In August 1989, a group of Hungarian activists organised a picnic on the border of Hungary and Austria. But this was not an ordinary picnic-it was located on the dangerous militarised frontier known as the Iron Curtain. Tacit permission from the highest state authorities could be revoked at any moment. On wisps of rumour, thousands of East German "vacationers" packed Hungarian campgrounds, awaiting an opportunity, fearing prison, surveilled by lurking Stasi agents.

The Pan-European Picnic set the stage for the greatest border breach in Cold War history: hundreds crossed from the Communist East to the longed-for freedom of the West.…


Book cover of The Pigeon Tunnel: Stories from My Life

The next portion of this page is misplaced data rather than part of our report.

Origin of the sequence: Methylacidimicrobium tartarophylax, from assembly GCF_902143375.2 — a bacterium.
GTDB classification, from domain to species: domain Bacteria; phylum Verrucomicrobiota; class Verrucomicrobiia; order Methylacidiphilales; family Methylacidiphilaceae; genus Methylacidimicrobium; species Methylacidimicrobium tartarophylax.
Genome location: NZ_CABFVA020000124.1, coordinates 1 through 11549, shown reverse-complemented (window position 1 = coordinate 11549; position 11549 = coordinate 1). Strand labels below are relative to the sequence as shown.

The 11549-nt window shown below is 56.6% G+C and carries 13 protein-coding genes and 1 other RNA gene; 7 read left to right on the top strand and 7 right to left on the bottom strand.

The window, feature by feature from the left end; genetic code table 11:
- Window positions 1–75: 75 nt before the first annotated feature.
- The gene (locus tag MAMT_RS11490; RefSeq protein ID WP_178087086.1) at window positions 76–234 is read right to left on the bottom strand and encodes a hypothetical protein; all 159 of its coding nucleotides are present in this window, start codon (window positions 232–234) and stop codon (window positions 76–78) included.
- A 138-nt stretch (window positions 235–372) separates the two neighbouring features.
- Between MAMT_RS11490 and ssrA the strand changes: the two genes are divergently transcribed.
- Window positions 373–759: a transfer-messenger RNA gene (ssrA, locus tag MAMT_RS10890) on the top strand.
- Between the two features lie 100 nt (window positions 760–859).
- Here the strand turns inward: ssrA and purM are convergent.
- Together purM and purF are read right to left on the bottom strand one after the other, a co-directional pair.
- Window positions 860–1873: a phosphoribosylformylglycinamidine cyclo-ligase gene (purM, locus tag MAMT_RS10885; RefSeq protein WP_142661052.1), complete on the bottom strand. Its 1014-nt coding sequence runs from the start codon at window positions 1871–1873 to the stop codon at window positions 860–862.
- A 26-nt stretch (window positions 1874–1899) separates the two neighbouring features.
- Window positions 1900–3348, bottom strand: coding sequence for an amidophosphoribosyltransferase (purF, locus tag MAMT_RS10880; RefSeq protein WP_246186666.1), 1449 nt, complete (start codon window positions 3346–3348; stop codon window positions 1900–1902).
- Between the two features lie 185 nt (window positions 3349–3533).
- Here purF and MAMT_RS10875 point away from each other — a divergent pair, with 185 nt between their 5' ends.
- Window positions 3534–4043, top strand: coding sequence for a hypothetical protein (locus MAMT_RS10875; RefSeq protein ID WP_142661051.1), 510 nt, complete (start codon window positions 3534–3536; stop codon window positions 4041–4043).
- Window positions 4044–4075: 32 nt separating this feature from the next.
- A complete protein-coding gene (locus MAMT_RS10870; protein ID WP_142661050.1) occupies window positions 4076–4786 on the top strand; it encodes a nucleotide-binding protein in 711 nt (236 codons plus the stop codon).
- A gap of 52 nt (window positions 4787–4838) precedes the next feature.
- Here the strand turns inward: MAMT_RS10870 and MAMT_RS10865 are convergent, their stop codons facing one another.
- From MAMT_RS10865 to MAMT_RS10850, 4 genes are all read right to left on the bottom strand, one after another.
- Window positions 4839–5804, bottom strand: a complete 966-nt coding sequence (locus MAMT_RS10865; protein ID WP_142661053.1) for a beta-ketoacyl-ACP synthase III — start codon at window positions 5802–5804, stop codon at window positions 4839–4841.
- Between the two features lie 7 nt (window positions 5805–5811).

Robert David Crane Author Of Beyond Where the Buses Run: Stories

From my list on to combat loneliness and quiet desperation.

Who am I?

I have always followed writer Christopher Isherwood’s words: “I am a camera with its shutter open, quite passive, recording, not thinking.” I am most comfortable as an observer, a documentarian, someone who gathers details, tries to make sense of them, lays them down in a presentable order, noticing colors, light, sounds, people’s behavior. Trying to make sense of life. I come from a divorced family, my father was murdered, and my first wife died of breast cancer. Still, there was plenty of laughter. I’m interested in and trying to figure out why we’re here.

Robert's book list on to combat loneliness and quiet desperation

Robert David Crane Why did Robert love this book?